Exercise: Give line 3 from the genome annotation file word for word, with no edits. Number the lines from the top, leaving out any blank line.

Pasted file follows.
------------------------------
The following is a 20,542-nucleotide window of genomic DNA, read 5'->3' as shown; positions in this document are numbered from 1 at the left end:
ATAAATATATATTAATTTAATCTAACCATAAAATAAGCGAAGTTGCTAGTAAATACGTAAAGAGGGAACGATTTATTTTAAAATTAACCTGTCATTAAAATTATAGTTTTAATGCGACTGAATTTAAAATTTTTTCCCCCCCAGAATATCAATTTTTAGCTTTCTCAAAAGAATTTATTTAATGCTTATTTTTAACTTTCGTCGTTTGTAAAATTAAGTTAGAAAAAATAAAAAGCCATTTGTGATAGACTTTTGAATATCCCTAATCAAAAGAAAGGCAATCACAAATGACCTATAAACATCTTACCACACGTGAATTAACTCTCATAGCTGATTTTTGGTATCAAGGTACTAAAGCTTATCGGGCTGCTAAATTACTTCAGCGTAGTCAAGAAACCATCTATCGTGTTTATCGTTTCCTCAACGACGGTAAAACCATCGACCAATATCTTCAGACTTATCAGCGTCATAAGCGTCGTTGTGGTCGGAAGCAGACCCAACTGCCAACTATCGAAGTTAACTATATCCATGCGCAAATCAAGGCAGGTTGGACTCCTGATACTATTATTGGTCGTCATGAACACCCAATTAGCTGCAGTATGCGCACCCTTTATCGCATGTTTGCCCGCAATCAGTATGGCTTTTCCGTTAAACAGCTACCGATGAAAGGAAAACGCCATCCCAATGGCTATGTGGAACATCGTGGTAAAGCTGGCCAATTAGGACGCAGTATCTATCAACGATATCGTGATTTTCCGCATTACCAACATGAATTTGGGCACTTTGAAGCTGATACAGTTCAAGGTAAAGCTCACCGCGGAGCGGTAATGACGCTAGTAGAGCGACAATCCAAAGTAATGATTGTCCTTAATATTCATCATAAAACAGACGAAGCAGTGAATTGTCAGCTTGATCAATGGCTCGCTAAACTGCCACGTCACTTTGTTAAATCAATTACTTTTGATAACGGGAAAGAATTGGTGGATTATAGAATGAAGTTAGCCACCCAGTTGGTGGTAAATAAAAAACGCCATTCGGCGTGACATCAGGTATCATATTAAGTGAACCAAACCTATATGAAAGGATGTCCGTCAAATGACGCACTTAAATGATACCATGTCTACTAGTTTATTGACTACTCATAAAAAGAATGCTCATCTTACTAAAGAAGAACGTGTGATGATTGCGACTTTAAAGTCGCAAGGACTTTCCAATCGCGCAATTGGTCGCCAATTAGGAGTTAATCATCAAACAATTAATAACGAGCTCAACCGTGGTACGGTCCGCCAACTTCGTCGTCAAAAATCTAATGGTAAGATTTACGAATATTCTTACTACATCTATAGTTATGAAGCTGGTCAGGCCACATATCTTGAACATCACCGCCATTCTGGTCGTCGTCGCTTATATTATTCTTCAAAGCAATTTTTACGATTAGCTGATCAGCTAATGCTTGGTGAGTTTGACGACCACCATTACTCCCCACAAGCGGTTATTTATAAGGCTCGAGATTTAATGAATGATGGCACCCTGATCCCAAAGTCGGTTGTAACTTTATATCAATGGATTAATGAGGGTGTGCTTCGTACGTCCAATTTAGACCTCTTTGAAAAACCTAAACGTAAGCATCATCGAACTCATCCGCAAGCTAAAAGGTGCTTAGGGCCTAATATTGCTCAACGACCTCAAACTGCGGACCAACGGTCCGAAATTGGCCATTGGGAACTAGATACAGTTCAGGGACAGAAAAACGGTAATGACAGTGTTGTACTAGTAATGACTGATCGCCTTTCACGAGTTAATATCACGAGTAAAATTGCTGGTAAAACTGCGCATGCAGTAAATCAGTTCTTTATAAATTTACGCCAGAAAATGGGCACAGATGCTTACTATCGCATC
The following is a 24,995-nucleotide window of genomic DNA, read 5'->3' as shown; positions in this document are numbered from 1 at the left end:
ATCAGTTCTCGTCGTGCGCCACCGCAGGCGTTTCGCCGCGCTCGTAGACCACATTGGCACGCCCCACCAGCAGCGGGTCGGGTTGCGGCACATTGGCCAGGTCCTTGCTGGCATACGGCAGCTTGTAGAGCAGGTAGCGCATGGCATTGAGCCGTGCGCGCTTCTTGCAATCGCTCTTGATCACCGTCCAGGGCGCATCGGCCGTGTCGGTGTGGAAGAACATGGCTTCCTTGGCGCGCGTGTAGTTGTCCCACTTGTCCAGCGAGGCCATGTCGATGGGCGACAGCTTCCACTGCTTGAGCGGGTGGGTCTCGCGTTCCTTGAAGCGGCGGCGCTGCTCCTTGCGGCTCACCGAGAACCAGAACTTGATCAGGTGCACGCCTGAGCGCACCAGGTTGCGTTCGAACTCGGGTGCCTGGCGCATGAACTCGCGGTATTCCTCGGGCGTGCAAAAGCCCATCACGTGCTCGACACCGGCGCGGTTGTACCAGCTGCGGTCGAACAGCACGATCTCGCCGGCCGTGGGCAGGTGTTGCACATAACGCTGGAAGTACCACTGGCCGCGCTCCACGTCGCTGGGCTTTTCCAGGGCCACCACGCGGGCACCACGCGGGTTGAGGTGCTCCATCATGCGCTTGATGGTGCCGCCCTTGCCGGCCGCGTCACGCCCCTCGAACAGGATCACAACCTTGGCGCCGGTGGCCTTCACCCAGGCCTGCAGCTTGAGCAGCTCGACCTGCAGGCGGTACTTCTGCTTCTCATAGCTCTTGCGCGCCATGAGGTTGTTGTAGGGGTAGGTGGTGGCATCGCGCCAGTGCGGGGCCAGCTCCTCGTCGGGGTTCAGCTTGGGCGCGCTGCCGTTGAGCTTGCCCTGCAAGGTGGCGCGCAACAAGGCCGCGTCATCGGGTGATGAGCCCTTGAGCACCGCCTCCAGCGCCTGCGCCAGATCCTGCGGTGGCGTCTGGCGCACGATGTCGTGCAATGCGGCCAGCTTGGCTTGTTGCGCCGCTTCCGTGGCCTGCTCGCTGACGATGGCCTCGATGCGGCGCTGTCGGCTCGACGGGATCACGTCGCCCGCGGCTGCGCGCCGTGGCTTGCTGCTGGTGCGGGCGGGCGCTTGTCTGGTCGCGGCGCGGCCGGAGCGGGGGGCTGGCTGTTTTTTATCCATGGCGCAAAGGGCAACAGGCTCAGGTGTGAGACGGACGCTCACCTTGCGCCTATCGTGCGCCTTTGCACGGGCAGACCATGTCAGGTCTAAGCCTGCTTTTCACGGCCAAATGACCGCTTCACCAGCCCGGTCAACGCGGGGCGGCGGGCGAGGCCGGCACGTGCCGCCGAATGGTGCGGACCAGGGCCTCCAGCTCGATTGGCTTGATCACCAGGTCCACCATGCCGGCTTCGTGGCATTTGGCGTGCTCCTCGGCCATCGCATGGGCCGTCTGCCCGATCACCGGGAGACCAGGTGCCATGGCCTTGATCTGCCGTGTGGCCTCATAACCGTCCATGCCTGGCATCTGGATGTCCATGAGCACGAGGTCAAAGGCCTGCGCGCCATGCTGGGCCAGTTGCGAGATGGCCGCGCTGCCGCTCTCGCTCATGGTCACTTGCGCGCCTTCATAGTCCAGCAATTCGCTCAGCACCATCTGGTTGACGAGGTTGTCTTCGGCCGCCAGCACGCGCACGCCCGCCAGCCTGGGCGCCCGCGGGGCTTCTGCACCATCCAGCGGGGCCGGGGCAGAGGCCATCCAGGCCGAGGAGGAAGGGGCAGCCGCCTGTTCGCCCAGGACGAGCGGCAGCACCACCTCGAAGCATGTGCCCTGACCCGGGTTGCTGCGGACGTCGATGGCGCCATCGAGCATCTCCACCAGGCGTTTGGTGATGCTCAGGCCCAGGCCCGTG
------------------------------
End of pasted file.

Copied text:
The following is a 24,995-nucleotide window of genomic DNA, read 5'->3' as shown; positions in this document are numbered from 1 at the left end: